I seem to be putting my MC through hell this time around. Might explain why I’m so reluctant to sit down and write. I’m wary of the idea that if I don’t want to write it, no one else will want to read it, but I recently watched Catching Fire and remembered that sometimes, people LOVE to watch other people suffer, so…
*shrugs* We’ll see.
NaNo day 8
There was something positively comical about coming into the kitchen to see Rook cooking breakfast for Rain. The girl was at a stool at the island, feet gently kicking as she watched Rook chase sausage links around the pan. He wasn’t doing a terrible job, but still- Jon found it all damned funny.
Rook jumped, looking scandalized before tossing Jon a crossed glare. Rain gave a little o of surprise but quickly slipped down off her stool to give Jon a hug. Rook snickered smugly at Jon’s bewildered expression before he wrapped his own arms around the girl.
“What’s all this for, then?” He meant the entire scene before him, not just the hug, but he’d take whatever answers he could get.
Rain gave Jon a final squeeze with a satisfied little happy sound, then pulled back. “Thank you for saving my mom.”
Oh. Right. He’d kinda forgotten the woman meant the world to the little girl. Damn, he was out of practice at this. When Rain padded off to the fridge to get some juice, Jon pinned Rook with his eyes.
“She’s down for the moment, Jon. No need to fret.”
Damn. If Rook wasn’t playing his usual bullshit games, he was one step away from feral and trying to keep it together. That one ambiguous sentence told Jon all that he needed to know: That Rook had been lost in his magic, that Moira was temporarily dead, and that he was dancing around Rain for some reason. On the heels of Rain’s thank you, Rook’s comment sounded way too much like he’d just checked on the girl’s mother, nothing more. Jon needed a minute alone with Rook to get their story straight. There might be a good reason to keep Rain in the dark- but it might just be more of Rook’s stupid take on the world alone crap. He needed to know, but it could wait until after breakfast.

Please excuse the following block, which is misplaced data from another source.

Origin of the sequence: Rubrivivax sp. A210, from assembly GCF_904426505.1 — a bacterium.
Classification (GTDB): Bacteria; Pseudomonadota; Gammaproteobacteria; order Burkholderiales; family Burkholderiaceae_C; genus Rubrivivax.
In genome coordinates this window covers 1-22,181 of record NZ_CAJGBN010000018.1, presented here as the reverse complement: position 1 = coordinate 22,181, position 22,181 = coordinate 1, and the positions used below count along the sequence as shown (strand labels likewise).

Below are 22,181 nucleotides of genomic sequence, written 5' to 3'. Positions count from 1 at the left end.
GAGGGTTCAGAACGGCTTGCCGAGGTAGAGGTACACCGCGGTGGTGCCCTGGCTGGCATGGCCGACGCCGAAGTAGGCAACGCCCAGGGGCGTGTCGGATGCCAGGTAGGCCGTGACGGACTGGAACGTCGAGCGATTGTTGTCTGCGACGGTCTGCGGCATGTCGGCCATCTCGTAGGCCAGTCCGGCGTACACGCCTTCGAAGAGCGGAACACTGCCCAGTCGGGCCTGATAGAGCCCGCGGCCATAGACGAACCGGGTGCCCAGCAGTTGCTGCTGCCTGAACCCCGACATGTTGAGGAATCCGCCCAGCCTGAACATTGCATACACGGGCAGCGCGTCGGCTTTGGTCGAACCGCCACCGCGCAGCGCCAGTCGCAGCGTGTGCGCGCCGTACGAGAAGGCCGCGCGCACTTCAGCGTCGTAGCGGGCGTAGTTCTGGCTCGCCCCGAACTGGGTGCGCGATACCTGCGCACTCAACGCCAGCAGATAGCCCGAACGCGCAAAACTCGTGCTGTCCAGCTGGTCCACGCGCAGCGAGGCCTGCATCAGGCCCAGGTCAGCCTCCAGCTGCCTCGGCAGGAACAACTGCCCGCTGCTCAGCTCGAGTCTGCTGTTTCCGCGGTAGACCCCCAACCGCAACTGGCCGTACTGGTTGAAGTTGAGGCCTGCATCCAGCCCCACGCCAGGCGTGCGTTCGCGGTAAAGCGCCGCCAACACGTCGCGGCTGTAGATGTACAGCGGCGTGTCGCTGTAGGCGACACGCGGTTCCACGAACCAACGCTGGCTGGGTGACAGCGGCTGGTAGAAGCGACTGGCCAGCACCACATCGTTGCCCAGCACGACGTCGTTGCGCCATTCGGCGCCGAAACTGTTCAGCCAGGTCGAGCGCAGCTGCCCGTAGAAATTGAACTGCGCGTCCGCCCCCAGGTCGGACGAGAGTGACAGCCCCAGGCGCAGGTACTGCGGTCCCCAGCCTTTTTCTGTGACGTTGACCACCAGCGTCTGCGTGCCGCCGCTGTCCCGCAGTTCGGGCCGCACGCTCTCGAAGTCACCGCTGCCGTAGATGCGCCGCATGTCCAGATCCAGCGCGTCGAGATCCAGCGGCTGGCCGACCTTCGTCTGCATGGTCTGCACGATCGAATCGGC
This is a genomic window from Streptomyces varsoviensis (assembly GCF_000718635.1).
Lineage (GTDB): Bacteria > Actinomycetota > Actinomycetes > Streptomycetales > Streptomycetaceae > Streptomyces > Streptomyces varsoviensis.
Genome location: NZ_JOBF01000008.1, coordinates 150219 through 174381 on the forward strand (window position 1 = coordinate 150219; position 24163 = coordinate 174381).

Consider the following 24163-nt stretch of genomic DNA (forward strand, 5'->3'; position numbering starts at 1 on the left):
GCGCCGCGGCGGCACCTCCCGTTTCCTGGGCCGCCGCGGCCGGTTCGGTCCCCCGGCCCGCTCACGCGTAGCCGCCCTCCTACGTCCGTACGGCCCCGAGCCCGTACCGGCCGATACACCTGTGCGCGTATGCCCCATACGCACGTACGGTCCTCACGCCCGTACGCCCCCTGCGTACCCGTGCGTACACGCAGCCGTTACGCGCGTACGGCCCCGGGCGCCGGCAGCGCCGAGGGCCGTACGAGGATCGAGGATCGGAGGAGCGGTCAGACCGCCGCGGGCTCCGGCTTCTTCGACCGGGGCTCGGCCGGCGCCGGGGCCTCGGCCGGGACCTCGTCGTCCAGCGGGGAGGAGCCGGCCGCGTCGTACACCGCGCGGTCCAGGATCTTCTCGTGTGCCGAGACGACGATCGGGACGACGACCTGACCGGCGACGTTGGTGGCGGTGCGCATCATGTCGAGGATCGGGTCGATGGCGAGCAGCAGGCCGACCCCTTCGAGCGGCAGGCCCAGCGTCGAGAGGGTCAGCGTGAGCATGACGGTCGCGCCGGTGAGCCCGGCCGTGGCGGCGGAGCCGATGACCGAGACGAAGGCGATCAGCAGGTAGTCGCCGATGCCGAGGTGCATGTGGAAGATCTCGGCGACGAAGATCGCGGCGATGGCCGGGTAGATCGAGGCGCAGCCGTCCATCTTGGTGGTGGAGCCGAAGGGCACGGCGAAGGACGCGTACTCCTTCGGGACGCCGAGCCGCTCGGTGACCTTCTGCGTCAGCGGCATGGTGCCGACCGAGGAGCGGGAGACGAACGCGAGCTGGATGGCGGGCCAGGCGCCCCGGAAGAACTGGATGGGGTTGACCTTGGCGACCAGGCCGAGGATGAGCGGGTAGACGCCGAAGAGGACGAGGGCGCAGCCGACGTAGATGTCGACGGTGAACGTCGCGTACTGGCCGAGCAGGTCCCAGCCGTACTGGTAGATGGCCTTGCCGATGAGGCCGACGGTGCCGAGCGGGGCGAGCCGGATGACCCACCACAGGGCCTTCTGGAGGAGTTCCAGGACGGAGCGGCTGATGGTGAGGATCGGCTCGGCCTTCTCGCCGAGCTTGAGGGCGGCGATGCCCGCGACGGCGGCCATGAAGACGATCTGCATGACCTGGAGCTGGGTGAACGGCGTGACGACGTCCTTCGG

Jon shook his head at Rain’s offer of juice, moving to the table instead. He wanted a good vantage point to watch Rook play his little game with his little charge. Gods, why couldn’t they just be actual allies and play it straight with one another?
Rook was having none of that. He pursed his lips as Jon retreated, vocalizing his displeasure.
“There’s no need to be anti-social, Jonathan. Breakfast is almost ready.”
“There’s no need for you to play June Cleaver, either, but I wasn’t gonna ruin it for you.”
Rook scowled and turned away. “He’ll be cranky without coffee,” he said to Rain, who was putting frozen waffles into the toaster. “Do you all keep any?”
“Yeah, I can get some started, hold on.”
There was something going on between Rook and Jon, some tension singing high in their little banter. Rain didn’t know them well enough to interpret it, but that part of her did know them well enough to know something was off. The wildness in Rook from earlier still had her wary, and Jon too, apparently. He was an emotional time bomb, more moody than any stereotypes leveled against teenagers, and certainly worse than anyone at school. There, Rain knew the rules, and knew everyone else would play by them. Rook didn’t care about social standings or saving face- Rook didn’t care about anything, far as Rain could tell.